I have great difficulty get the plane blade set square after sharpening. I spend ages fiddling taking shavings on scrap pine trying to get it right but once I think it’s right and move to the actual job it planes out of square and I’m back to fidding for an hour trying to get it right. Any suggestions ?
First make sure the sharpened edge of your blade is square to the side of the blade. Use your tri-square to determine this. When I sharpen I tend to take more off the right side of the edge and need to adjust my “focus” on the left edge when sharpening. Sometimes things get so out of whack that there is not enough lateral adjustment to overcome this unintentional skewing. I then need to go the the grinder and start over.
Once square and sharp, carefully set the blade in the plane as square as possible. Make sure the hole in the blade engages the lateral adjuster. Then move the blade in or out so any chip is very thin.
Use a 3/4″ wide pine board to test each side of the blade by running the plane along the edge. Use very small adjustments and move the lateral adjuster in the direction of the fatter chip.
Located in Honeoye Falls NY USA. The Finger Lakes region of Western NY.
"If you give me 6 hours to fell a tree, I will take the first 4 to sharpen my axe" Abe Lincoln
First off I usually check my plane irons for out of squareness before I start to sharpen. That way I know where to add a bit more pressure. Slowly they get more square that way. Good to use for chisel too.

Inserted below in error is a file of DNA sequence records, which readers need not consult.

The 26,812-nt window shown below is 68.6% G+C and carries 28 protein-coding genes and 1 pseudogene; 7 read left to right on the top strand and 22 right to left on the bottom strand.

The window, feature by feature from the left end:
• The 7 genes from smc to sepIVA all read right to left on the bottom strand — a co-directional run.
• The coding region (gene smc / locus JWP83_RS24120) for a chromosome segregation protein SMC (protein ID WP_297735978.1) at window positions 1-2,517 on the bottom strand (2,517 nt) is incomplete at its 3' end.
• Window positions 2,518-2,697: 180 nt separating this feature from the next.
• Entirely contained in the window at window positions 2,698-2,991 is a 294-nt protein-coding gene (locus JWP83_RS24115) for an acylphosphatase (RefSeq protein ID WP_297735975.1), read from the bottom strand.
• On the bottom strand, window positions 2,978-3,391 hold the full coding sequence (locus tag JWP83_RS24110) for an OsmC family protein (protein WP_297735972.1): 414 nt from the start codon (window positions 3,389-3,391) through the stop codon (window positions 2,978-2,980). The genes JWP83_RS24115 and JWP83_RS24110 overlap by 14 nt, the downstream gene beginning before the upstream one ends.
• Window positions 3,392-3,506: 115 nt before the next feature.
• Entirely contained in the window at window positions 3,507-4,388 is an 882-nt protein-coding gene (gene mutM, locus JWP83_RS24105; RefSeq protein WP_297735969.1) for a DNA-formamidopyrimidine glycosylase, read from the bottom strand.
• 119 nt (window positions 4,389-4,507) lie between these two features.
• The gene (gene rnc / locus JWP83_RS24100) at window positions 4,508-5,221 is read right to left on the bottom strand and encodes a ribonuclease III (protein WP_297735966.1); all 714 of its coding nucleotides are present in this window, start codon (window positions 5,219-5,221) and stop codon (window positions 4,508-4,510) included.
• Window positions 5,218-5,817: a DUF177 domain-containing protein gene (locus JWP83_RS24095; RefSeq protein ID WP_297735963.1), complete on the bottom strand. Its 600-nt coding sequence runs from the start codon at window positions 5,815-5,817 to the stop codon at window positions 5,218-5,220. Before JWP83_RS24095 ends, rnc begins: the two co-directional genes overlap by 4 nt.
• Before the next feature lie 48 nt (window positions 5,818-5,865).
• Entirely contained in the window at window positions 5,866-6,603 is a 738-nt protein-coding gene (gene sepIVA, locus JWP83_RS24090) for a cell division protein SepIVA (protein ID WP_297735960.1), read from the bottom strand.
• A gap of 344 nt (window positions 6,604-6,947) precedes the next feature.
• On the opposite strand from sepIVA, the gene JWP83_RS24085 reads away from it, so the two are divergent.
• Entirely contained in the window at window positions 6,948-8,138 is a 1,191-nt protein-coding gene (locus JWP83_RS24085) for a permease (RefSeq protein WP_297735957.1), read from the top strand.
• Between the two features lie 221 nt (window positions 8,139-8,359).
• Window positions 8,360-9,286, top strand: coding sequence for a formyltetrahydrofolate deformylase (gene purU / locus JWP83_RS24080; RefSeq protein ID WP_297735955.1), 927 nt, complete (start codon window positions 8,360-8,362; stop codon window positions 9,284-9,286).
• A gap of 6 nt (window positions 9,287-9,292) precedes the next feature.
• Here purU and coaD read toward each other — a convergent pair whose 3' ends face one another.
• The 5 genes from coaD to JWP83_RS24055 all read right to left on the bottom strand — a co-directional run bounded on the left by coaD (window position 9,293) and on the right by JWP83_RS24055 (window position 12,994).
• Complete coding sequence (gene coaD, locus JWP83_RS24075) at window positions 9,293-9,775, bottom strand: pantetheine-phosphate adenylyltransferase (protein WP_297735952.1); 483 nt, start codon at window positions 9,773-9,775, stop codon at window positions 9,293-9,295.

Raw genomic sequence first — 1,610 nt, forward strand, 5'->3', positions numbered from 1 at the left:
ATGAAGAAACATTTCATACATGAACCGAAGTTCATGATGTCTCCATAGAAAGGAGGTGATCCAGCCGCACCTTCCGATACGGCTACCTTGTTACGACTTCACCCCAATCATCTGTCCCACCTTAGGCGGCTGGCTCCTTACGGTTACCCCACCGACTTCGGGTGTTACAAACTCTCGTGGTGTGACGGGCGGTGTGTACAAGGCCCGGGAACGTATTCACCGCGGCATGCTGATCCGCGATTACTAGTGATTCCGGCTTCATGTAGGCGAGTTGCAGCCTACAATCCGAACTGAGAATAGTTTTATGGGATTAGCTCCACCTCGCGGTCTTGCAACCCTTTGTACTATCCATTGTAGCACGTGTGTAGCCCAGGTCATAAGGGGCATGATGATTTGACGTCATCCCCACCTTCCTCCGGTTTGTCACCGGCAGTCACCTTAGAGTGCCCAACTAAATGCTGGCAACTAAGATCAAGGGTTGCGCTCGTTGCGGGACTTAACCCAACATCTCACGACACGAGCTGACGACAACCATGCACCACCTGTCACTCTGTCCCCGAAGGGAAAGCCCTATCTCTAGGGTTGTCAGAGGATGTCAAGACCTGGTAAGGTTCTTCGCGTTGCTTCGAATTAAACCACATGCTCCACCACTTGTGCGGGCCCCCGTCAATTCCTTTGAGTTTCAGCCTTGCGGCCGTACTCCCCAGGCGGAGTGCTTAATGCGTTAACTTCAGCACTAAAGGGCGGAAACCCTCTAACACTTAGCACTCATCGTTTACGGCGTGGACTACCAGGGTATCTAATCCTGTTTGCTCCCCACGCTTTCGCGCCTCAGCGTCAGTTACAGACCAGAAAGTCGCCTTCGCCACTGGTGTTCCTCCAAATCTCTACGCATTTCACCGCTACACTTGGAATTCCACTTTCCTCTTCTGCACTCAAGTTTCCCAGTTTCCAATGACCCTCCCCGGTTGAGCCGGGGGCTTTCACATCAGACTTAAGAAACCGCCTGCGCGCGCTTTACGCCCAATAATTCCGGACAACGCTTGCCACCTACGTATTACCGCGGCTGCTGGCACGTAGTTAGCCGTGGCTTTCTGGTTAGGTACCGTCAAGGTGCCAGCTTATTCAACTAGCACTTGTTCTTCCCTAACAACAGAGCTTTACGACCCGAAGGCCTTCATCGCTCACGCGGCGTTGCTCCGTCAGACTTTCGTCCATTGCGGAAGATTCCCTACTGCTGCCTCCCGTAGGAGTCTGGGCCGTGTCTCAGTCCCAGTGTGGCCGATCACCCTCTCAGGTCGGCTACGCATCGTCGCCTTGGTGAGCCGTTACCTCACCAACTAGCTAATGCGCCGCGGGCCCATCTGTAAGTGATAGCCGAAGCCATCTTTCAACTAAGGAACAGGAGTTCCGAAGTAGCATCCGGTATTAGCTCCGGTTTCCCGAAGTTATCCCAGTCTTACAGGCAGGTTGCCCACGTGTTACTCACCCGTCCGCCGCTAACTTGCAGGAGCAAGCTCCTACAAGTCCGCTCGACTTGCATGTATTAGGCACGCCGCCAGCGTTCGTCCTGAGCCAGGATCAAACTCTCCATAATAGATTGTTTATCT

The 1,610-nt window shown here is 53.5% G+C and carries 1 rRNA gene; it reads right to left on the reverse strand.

A little bit out of square shouldn’t need to be a problem though, as long as you have a straight edge.
If I understand correctly it might seem that the iron isn’t cinched down on the frog tight enough, allowing it to move as you plane, thus throwing off your corrections.
And adding on to what Alien8 said, if the iron is not cinched down to the frog well enough, tighten the lever cap a bit. That could help keep it from moving while you plane. The lever cap screw should be tight enough so that when the lever cap is replaced, it gives a good “click” when pushing the cam mechanism down to lock it. There should be fair resistance, but definitely should not be very hard to lock the mechanism.
Matt, Northern California - Started a blog in 2016: http://tinyshopww.blogspot.com/